Interestingly, Jones’ ‘Tropical Chair’ was also sold with a footstool, which
as you can see in the photograph above, has a gentle curve, making it
different to the footstool in the Powerhouse Museum photograph. So
what do we have here? I would say that the Powerhouse Museum
have a fantastic example of a genuine Bernard Jones’ ‘Tropical Chair’
and stunning George Korody footstool. Of course, I may be wrong but
I believe that after comparing the two chairs there is definitely enough
evidence to suggest that this scenario is highly probable.
Okay, so I hear you say that it’s possible that the Courier Mail newspaper
got it wrong and put an incorrect caption with the photograph of the
‘Tropical Chair’, and you would be right in making such a suggestion.
In my opinion, the more evidence you gather, the stronger the case, and
an article in The Australian Women’s Weekly (1963) shows Jones relaxing
at home in his ‘Tropical Chair’ helps to bolster the argument. It’s also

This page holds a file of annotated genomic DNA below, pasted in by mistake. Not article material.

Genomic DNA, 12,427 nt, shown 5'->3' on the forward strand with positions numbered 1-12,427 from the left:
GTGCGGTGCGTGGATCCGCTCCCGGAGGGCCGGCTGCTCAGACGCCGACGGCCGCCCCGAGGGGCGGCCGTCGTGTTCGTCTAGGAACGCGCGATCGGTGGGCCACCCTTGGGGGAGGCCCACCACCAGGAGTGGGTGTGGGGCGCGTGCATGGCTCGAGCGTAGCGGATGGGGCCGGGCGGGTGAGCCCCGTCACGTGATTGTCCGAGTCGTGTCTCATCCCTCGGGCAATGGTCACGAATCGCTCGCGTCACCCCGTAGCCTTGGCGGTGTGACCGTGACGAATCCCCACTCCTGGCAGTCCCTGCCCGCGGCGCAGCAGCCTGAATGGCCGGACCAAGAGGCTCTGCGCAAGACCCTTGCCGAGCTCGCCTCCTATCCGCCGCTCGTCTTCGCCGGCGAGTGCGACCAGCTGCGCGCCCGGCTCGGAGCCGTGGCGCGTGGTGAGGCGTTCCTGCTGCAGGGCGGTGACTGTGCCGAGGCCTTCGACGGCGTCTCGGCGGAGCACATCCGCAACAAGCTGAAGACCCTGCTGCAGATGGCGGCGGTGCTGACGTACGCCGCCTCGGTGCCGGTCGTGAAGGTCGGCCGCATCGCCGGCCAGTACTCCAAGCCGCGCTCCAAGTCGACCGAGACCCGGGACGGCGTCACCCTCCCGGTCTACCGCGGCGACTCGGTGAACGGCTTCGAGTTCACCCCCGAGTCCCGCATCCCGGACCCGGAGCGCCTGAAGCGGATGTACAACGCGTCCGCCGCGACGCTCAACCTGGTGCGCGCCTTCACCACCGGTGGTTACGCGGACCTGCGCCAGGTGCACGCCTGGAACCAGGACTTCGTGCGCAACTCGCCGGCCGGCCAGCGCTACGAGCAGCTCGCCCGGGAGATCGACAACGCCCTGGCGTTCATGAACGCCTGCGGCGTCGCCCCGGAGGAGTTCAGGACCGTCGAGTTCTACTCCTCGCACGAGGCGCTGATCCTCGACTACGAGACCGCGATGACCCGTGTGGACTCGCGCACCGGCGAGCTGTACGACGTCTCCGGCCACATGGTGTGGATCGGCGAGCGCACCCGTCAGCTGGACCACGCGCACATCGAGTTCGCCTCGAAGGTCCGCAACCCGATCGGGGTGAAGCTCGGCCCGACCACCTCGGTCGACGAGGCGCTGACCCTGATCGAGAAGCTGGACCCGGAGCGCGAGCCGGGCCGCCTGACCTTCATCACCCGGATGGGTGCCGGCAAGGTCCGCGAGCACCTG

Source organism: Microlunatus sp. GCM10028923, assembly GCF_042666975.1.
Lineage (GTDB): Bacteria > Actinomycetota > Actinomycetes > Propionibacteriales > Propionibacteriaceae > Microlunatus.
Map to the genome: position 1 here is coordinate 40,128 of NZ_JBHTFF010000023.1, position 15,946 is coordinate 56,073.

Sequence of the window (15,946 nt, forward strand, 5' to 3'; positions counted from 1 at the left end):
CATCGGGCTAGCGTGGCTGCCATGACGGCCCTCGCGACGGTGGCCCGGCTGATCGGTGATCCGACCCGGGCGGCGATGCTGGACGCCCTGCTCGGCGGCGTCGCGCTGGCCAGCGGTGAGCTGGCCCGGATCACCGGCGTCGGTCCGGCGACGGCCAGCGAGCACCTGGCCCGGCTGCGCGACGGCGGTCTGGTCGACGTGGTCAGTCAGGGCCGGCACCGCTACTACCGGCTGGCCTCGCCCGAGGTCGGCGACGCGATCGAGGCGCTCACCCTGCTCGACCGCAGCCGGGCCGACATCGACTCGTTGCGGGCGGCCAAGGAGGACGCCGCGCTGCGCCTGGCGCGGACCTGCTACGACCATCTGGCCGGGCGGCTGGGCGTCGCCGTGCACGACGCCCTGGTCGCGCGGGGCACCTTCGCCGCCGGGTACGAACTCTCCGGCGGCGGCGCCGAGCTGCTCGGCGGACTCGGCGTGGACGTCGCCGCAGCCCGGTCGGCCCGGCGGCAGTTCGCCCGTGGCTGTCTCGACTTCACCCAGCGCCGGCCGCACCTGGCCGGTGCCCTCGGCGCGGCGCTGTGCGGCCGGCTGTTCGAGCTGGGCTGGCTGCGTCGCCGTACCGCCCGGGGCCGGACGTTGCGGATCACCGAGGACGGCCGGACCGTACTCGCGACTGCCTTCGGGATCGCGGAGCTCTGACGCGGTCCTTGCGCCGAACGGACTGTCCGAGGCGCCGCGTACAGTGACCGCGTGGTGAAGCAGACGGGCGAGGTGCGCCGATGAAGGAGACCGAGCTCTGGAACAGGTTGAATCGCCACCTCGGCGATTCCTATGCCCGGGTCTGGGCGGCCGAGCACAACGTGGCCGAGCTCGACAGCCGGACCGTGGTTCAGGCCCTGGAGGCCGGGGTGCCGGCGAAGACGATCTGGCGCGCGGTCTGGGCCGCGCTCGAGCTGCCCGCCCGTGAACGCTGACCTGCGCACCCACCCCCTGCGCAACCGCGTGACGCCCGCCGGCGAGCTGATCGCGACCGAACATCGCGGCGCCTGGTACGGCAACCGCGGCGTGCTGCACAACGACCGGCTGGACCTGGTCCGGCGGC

good having an additional photograph of the chair from a different angle
in order to compare the Jones’ chair with Korody chair and footstool in
the Powerhouse Museum.
This is not to say that the Powerhouse Museum are not acting in good
faith, on the contrary, they are simply working with the information at
their disposal. I suggest that over the passage of time, whoever
donated the chair and stool to the Powerhouse Museum may have
simply mistaken the ‘Tropical Chair’ for the original Korody chair which
they purchased back in the 1950’s from Artes Studio in Sydney.
Whatever the result, it just goes to show how difficult identification of
mid-century design can be.
Figure 2: Jones relaxing in his ‘Tropical Chair’ (The Australian Women’s Weekly, 1963).
On the subject of George Korody (1890-1957), there have been a
number of Korody pieces sold through auction houses in Melbourne
in 2013 that require further investigation. The first item in question is
an auto-trolley ‘attributed’ to Korody, and the second item a pair
of armchairs sold as a Korody design.
Figure 3: Auto-trolley attributed to Korody (left) and Summer tone ‘tea trolley’ advertisment (right) in Architecture and Arts magazine in 1954.